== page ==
This page describes specific out-of-the-ordinary problems certain materials might cause during the capture process. For general guidelines in judging image quality, see Visual Assessment of Images.
Only Part of the Image is Out of Focus
Having just part of an image out of focus means one of three things
- The image is pretty far off center on the document table
- This could result in one or more edges of the image being fuzzy
- To fix this, make sure the center of the image is as close as possible to the center of the camera's focus, which is the center of the grid or overlay in the EOS Utility.
- The camera isn't far enough from the image to take a quality picture
- This will result in an image that is uniformly fuzzy around the edges (assuming it's centered and has been auto-focused to that same center)
- To fix this, move the camera up and/or switch to a capture station which allows for a greater distance between camera and document table.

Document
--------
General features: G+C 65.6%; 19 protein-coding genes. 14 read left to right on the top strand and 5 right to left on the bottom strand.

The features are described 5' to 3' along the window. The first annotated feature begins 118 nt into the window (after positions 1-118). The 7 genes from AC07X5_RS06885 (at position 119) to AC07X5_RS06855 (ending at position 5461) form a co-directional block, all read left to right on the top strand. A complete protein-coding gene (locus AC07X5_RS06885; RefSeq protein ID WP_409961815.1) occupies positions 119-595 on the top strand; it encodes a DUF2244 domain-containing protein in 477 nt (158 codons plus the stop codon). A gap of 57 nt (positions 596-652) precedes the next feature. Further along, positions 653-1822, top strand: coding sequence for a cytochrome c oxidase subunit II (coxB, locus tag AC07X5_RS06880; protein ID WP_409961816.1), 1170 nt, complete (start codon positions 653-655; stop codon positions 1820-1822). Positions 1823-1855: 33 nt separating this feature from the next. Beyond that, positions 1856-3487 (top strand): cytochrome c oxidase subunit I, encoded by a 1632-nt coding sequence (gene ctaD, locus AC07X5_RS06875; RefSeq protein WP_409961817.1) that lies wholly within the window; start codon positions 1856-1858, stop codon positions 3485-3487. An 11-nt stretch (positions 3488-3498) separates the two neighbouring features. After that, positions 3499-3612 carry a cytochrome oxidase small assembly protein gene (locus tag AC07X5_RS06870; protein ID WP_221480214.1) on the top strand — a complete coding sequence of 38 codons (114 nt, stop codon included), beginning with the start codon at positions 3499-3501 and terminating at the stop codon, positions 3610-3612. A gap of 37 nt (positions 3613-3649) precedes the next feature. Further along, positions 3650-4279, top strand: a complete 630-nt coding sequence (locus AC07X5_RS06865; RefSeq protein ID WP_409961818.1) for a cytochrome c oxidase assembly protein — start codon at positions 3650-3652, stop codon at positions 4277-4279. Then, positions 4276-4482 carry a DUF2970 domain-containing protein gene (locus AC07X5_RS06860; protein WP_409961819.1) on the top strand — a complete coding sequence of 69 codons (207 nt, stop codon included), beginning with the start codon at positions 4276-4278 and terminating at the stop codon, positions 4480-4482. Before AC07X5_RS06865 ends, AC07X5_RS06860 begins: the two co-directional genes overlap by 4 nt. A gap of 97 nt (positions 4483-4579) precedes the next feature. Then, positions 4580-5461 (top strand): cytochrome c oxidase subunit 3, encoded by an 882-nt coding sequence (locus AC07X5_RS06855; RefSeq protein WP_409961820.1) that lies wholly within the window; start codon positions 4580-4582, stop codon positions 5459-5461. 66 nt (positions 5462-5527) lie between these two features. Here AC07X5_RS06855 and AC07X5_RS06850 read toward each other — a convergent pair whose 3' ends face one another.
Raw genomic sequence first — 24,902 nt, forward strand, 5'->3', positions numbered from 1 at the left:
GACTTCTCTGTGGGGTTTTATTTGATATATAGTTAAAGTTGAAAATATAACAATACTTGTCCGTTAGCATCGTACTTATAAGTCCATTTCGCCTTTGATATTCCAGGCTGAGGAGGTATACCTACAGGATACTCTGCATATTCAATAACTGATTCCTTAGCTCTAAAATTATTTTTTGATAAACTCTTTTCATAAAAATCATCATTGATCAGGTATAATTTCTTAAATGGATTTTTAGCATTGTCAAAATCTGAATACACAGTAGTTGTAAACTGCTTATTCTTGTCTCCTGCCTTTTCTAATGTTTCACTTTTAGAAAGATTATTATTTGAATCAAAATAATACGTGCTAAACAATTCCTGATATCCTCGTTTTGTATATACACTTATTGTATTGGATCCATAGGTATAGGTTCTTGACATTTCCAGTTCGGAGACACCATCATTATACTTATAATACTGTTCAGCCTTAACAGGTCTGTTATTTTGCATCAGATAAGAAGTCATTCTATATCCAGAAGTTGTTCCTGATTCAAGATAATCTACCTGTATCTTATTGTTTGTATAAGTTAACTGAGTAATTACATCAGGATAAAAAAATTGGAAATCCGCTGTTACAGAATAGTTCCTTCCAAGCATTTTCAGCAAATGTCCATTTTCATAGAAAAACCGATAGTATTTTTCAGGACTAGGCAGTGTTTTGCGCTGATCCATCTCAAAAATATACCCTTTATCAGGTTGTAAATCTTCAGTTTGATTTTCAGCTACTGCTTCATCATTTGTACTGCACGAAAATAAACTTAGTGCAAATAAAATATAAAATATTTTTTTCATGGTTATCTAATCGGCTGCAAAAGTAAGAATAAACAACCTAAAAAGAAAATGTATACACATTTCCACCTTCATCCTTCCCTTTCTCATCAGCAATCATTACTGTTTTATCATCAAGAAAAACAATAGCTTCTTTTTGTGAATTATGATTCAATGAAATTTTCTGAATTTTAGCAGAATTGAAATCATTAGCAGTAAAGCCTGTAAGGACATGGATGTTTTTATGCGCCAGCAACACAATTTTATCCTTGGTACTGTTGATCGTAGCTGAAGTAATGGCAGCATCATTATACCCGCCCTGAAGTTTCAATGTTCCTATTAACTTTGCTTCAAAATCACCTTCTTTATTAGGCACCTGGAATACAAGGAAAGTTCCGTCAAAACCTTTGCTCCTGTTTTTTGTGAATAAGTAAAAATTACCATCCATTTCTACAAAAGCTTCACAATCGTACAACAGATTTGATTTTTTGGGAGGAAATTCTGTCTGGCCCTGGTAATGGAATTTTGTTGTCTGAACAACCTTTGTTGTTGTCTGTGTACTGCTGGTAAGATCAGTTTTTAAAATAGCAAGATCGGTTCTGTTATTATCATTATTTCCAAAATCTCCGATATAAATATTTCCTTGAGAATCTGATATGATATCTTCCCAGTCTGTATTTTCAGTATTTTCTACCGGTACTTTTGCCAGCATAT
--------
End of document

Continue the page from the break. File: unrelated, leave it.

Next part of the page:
- The camera isn't centered properly on the document table
- This will result in a gradient effect across the image, with one side/corner being in focus, with less focus as it approaches the opposite side/corner
- To fix this, the camera will need to be physically readjusted -- the lens is no longer parallel to the document table. Please see Jeremiah for help with this.
This is a kind of pattern that sometimes appears in digital images, involving rainbow lines or dots showing up against an actual pattern in the object itself. Here are a couple of examples:
Check out her hair:
Look closely at his forehead:
When can this happen?
Only with materials that
- are off-set printed, and
- contain patterns
- Examples may include: posters, pamphlets, booklets, cards
This will NOT effect
- handwritten materials
- photocopied materials
How do you keep this from being a problem?
- Be aware. It will happen. Know the kind of collections/materials it is likely to impact (more modern collections with more professionally produced materials), and be extra vigilant with examining your captures as you go, to make sure it's not happening.
- If a moiré pattern does appear, change the distance between the camera and the object (move the camera or elevate the object) by at least 5-6 inches, and try again.